Hungarian Prime Minister Orban headed for re-election | News | DW | 06.04.2014
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Hungarian Prime Minister Orban headed for re-election

Hungarians look set to return Prime Minister Viktor Orban to power for another four years. Sunday's parliamentary election is also expected to entrench the far-right Jobbik party as a third political force.

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Orban leads Hungary poll

A survey run parallel to Sunday's Hungarian parliamentary election pointed on Sunday to re-election for Prime Minister Viktor Orban (pictured) and his Fidesz party.

The survey put it far ahead of Socialists, with the far-right Jobbik party trailing but poised to remain a sizeable force in parliament.

Voting ended officially at 7 p.m. local time (17:00 UTC), but some polling stations remained open to accommodate queues of voters. The first definitive official results were due later Sunday evening.

Survey: Fidesz leads

A phone survey of 1,200 people, commissioned by conservative-leaning think tank Nezopont, showed Orban's liberal-leaning Fidesz party with 48 percent support and the Socialist-led opposition alliance on 27 percent.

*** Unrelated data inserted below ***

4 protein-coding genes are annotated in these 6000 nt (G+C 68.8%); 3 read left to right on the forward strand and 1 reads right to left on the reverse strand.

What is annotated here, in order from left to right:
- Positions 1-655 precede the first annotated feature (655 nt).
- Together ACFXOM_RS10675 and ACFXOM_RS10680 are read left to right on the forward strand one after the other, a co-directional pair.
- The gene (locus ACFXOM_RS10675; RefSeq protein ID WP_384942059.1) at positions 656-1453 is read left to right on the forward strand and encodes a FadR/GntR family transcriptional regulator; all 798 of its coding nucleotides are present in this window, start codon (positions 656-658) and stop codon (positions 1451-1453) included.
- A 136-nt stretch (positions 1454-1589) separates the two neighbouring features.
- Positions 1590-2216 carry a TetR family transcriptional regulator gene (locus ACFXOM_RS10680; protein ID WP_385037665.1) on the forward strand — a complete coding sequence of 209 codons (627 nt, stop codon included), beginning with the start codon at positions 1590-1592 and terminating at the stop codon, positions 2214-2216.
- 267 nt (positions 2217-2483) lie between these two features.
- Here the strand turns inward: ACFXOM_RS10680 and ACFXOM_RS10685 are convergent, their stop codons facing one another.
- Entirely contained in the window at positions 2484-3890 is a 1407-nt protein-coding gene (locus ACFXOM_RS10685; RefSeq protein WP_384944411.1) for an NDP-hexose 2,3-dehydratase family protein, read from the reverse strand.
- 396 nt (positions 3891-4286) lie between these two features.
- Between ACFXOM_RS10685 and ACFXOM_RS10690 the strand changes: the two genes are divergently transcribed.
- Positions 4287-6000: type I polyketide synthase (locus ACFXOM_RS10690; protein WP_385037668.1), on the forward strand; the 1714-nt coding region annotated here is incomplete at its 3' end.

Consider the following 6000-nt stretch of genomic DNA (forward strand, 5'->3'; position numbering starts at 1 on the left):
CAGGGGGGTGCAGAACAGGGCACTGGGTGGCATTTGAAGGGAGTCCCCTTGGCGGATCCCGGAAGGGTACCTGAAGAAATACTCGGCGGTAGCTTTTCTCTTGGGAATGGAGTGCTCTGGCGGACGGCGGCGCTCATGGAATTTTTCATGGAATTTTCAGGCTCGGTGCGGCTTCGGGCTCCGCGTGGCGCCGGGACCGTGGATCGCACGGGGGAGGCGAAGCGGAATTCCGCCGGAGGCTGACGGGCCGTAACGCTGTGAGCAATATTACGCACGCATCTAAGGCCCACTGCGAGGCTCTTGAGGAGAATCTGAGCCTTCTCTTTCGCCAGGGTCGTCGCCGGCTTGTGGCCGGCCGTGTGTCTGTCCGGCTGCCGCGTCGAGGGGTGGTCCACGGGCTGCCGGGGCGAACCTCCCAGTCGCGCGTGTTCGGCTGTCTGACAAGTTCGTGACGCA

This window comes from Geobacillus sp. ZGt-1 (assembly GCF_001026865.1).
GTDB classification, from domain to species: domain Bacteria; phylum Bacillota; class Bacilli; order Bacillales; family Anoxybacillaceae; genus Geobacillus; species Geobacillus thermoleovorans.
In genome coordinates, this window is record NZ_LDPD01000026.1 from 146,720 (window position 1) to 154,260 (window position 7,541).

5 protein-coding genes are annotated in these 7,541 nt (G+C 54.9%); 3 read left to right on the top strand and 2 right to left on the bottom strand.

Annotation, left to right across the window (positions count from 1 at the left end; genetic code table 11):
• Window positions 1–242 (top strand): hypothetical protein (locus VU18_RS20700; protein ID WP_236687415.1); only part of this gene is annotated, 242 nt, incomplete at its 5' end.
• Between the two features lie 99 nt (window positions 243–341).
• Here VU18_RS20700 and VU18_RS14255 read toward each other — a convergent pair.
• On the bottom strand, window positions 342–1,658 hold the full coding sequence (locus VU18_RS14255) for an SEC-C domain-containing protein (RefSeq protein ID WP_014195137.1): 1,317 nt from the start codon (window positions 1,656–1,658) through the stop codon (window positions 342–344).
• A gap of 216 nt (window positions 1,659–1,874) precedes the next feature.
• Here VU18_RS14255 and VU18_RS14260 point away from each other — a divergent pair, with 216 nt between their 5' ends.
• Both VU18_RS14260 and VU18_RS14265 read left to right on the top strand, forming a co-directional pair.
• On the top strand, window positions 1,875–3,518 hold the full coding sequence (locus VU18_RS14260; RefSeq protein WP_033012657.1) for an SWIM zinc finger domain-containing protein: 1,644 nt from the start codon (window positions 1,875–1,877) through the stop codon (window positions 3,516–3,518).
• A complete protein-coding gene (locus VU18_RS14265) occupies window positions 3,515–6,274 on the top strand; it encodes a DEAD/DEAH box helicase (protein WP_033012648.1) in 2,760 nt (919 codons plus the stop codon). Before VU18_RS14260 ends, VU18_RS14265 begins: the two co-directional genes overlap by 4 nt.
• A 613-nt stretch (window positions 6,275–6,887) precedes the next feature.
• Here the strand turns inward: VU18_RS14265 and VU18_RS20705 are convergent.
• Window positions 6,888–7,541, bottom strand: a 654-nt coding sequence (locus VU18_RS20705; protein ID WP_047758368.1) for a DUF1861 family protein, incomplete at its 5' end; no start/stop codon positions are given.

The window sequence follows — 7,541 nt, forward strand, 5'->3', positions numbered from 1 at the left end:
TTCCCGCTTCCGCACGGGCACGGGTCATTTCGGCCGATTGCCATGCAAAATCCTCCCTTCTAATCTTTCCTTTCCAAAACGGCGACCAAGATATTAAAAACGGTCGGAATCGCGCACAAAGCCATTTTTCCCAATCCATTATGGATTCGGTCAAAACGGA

On 18 percent was Jobbik, which critics accused of being anti-Semitic and stoking - amid worries about far-right trends in European Parliament elections next month.

The opposition Socialist-led alliance had blamed its fortunes on problems in getting favorable media coverage and a corruption scandal.

Ninety minutes before the official close, turnout among the 8 million voters was put at 56.8 percent, slightly less than at the corresponding moment in 2010.

Maverick prime minister

Since his election in 2010, Orban's unorthodox economic policies and nationalist rhetoric led to repeated policy rows with the European Union and foreign investors.

Brussels and Washington had challenged the EU member state to uphold institutional balances seen as democratically necessary.

Critics accused Orban of using his previous parliamentary mandate to curb freedom of the media, allegations his government rejected.

Poverty rates are high in Hungary and a "workfare" scheme forces the unemployed to perform menial work in return for benefits.

ipj/dr (Reuters, AFP, dpa)

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